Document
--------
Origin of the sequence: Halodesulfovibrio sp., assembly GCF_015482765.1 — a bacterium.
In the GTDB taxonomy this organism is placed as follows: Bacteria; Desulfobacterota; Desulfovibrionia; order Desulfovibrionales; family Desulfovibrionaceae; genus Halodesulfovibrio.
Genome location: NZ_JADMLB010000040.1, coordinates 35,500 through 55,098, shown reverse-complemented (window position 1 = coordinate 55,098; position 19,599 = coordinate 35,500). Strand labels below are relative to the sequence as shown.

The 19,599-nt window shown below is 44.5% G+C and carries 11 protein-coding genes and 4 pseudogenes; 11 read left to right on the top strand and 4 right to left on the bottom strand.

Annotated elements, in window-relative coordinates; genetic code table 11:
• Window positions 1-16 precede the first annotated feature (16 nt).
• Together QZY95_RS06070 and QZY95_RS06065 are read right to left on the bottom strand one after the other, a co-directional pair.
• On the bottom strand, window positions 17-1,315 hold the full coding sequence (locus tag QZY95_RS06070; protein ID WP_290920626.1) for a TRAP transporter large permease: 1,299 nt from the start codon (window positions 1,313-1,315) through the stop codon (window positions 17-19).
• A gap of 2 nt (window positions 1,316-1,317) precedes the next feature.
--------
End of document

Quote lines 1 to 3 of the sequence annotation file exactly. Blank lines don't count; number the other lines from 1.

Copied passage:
Origin of the sequence: Halodesulfovibrio sp., assembly GCF_015482765.1 — a bacterium.
In the GTDB taxonomy this organism is placed as follows: Bacteria; Desulfobacterota; Desulfovibrionia; order Desulfovibrionales; family Desulfovibrionaceae; genus Halodesulfovibrio.
Genome location: NZ_JADMLB010000040.1, coordinates 35,500 through 55,098, shown reverse-complemented (window position 1 = coordinate 55,098; position 19,599 = coordinate 35,500). Strand labels below are relative to the sequence as shown.